Role of Cdk5 in Kalirin7-Mediated Formation of Dendritic Spines

  • Ming-Xing Li
  • Hui Qiao
  • Ming Zhang
  • Xin-Ming MaEmail author
Original Paper


A majority of excitatory synapses in the brain are localized on the dendritic spines. Alterations of spine density and morphology are associated with many neurological diseases. Understanding the molecular mechanisms underlying spine formation is important for understanding these diseases. Kalirin7 (Kal-7) is localized to the postsynaptic side of excitatory synapses in the neurons. Overexpression of Kal-7 causes an increase in spine density whereas knockdown expression of endogenous Kal-7 results in a decrease in spine density in primary cultured cortical neurons. However, the mechanisms underlying Kal-7-mediated spine formation are not entirely clear. Cyclin-dependent kinase 5 (Cdk5) plays a vital role in the formation of spines and synaptic plasticity. Kal-7 is phosphorylated by CDK5 at Thr1590, the unique Cdk5 phosphorylation site in the Kal-7 protein. This study was to explore the role of CDK5-mediated phosphorylation of Kal-7 in spine formation and the underlying mechanisms. Our results showed expression of Kal-7T/D (mimicked phosphorylation), Kal-7T/A mutants (blocked phosphorylation) or wild-type (Wt) Kal-7 caused in a similar increase in spine density, while spine size of Wt Kal-7-expressing cortical neurons was bigger than that in Kal-7 T\A-expressing neurons, but smaller than that in Kal-7T/D-expressing neurons. The fluorescence intensity of NMDA receptor subunit NR2B (GluN2B) staining was stronger along the MAP2 positive dendrites of Kal-7T/D-expressing neurons than that in Kal-7T/A- or Wt Kal-7-expressing neurons. The fluorescence intensity of AMPA receptor subunit GluR1 (GluA1) staining showed the same trend as GluN2B staining. These findings suggest that Cdk5 affects the function of Kal-7 on spine morphology and function via GluN2B and GluA1 receptors during dendritic spine formation.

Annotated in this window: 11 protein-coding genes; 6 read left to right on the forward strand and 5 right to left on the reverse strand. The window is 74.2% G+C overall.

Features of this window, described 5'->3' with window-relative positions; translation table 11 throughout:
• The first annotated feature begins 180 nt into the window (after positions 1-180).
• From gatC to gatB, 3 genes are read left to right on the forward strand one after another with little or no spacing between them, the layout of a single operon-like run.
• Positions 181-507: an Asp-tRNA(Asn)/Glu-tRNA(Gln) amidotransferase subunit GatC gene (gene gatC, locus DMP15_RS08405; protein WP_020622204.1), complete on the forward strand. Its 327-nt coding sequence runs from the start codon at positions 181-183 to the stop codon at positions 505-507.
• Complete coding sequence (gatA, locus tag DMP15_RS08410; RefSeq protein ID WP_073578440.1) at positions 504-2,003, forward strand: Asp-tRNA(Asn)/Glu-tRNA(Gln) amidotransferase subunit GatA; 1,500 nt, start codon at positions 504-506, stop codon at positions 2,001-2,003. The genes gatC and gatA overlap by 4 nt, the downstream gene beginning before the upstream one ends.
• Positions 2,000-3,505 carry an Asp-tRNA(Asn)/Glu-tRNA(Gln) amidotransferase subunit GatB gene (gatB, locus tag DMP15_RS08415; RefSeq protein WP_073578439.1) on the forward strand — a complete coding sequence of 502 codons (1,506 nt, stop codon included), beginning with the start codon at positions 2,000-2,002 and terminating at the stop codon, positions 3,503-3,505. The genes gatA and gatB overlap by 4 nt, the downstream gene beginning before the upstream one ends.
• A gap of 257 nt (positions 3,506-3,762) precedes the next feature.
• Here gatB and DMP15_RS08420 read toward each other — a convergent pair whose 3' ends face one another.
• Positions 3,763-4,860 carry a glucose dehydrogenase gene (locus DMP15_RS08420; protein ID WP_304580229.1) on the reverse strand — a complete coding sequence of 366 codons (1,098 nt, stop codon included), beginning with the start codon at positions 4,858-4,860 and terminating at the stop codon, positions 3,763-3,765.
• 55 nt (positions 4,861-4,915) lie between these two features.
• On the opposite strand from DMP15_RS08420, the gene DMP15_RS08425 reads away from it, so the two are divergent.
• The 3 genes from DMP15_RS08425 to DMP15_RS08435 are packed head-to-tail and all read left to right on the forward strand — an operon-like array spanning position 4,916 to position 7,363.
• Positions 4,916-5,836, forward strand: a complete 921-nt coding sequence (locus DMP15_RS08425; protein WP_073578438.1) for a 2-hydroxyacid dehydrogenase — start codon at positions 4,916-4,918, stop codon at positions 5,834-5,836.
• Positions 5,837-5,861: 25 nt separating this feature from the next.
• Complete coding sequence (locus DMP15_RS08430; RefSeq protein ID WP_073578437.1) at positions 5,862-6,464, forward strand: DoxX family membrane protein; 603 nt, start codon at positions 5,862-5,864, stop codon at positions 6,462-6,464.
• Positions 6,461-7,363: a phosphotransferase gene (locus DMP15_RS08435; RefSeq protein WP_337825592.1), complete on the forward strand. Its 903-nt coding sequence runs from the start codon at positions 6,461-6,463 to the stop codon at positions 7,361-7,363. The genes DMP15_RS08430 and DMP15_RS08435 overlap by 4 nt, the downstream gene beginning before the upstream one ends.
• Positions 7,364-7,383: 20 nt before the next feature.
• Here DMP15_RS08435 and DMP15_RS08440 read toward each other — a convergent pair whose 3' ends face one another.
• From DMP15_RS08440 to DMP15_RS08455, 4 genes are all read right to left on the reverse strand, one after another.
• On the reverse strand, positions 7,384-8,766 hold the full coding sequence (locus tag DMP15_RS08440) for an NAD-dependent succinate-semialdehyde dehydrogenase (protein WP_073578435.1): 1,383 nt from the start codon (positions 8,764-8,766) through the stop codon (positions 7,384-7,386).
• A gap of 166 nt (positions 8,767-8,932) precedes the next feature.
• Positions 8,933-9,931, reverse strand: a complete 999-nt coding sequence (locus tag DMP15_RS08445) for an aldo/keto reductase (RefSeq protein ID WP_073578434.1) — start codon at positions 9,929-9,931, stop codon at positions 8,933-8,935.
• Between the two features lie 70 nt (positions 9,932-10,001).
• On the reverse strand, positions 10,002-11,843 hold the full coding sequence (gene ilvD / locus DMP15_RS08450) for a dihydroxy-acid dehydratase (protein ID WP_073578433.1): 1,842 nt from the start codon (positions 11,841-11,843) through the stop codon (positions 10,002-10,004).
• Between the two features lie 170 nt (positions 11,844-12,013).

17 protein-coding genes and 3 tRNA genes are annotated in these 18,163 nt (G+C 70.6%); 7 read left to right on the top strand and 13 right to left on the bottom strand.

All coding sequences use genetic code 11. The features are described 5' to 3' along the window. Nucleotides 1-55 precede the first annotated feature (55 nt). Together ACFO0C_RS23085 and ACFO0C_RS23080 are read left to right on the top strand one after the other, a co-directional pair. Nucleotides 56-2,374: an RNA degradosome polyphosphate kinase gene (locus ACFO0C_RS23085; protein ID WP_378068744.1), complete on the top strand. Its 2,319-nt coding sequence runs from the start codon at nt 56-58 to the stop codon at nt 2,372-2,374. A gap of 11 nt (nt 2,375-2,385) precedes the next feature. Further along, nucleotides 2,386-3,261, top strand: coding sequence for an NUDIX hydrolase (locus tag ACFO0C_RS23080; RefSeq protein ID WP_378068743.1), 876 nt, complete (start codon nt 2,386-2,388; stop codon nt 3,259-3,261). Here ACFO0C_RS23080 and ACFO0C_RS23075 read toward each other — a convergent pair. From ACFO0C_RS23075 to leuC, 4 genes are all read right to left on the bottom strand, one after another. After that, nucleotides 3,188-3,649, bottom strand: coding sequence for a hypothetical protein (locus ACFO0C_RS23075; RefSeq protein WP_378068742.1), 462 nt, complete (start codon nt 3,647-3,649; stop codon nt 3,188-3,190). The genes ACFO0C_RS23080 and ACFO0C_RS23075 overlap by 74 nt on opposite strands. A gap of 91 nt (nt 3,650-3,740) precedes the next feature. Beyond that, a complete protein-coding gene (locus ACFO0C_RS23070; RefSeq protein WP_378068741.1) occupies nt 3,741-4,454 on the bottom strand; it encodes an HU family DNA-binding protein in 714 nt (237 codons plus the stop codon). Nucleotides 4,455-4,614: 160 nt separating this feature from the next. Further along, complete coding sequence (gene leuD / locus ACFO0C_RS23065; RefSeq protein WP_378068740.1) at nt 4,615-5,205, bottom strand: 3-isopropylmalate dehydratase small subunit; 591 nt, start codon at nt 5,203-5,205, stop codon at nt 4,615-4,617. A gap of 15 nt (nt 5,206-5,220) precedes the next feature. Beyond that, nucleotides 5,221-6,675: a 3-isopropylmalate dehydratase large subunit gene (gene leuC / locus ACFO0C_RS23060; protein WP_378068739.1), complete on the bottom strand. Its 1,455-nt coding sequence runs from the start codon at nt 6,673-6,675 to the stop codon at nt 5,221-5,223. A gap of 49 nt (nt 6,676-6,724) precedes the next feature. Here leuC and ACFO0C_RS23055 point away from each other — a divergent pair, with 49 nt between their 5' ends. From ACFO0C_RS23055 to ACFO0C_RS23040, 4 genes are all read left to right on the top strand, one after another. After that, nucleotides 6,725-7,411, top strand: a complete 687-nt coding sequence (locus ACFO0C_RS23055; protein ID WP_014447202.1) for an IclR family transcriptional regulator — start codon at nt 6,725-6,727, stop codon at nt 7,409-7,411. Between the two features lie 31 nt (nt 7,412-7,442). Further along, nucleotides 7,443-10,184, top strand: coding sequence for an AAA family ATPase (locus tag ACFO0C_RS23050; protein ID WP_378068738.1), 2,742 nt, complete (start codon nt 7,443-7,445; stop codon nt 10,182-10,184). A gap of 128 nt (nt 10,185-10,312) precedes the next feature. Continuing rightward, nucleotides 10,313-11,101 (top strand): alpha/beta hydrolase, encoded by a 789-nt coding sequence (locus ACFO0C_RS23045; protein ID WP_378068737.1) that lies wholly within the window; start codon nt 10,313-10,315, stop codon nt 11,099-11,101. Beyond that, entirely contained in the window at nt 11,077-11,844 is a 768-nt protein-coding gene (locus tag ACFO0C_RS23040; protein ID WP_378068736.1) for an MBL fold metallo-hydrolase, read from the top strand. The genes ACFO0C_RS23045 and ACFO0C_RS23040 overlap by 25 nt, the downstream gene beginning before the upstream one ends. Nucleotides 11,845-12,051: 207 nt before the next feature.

Synapse Spine formation Kalirin Phosphorylation Primary cortical neuron 



This work was supported by National Natural Science Foundation of China [81671338 and 81371552], Connecticut Innovation [14SCBUCHC11], and Innovation Project of Guangxi Graduate Education [T32524]. Thanks to Drs. Dick Mains and Betty Eipper for providing pEAK-myc-Kal-7, Kal-7 mutant vectors and Kal-7 antibody.


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Copyright information

© Springer Science+Business Media, LLC, part of Springer Nature 2019

Authors and Affiliations

  1. 1.State Key Laboratory of Subtropical Agro-Bioresource Conservation and UtilizationGuangxi UniversityNanningChina
  2. 2.College of Life ScienceShaanxi Normal UniversityXi’anChina
  3. 3.Department of NeuroscienceUniversity of Connecticut Health CenterFarmingtonUSA

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